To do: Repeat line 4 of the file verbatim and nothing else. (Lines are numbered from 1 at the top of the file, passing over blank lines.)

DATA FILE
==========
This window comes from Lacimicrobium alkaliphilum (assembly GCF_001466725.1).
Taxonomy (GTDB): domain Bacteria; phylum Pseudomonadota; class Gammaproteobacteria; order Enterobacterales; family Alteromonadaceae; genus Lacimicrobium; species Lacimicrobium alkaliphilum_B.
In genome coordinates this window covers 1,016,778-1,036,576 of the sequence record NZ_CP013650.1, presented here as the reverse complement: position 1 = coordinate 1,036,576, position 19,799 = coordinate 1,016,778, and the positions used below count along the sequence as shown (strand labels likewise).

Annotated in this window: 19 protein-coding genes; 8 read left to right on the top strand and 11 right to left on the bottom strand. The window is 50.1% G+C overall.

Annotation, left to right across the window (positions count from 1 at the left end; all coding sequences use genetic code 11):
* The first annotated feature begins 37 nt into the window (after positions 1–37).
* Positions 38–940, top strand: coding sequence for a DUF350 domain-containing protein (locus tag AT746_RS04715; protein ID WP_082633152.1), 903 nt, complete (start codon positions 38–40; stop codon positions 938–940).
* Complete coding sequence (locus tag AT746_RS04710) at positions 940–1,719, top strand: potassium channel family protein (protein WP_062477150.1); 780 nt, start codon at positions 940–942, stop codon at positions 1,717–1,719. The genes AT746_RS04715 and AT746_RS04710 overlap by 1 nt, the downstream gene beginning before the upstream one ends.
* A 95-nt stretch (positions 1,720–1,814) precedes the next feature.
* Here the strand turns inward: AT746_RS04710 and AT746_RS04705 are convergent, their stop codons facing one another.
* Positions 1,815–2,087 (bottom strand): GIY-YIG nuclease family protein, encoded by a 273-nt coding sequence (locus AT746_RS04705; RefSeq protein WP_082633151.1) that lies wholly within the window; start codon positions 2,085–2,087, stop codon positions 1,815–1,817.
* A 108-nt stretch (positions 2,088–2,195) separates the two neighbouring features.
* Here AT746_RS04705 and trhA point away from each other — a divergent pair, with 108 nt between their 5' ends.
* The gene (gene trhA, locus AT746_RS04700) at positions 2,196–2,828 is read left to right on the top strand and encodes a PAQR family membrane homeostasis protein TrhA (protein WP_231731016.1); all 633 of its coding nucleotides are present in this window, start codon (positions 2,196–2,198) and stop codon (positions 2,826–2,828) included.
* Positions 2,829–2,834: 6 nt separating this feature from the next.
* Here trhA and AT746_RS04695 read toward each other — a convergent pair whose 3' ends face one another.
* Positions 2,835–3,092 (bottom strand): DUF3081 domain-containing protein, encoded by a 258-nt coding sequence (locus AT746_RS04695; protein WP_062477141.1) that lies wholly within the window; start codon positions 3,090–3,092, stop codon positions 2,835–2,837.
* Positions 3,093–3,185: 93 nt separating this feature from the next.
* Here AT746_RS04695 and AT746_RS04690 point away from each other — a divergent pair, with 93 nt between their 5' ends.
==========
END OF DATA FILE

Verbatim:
Annotated in this window: 19 protein-coding genes; 8 read left to right on the top strand and 11 right to left on the bottom strand. The window is 50.1% G+C overall.